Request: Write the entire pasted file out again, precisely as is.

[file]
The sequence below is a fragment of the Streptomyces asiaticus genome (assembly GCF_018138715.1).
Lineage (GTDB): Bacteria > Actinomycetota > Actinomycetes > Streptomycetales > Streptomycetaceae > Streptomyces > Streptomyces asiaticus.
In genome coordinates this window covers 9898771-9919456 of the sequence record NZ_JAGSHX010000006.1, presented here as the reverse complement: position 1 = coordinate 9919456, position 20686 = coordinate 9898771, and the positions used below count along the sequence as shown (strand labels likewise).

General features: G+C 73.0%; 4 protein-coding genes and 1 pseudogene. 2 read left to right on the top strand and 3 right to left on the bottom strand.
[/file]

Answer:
The sequence below is a fragment of the Streptomyces asiaticus genome (assembly GCF_018138715.1).
Lineage (GTDB): Bacteria > Actinomycetota > Actinomycetes > Streptomycetales > Streptomycetaceae > Streptomyces > Streptomyces asiaticus.
In genome coordinates this window covers 9898771-9919456 of the sequence record NZ_JAGSHX010000006.1, presented here as the reverse complement: position 1 = coordinate 9919456, position 20686 = coordinate 9898771, and the positions used below count along the sequence as shown (strand labels likewise).

General features: G+C 73.0%; 4 protein-coding genes and 1 pseudogene. 2 read left to right on the top strand and 3 right to left on the bottom strand.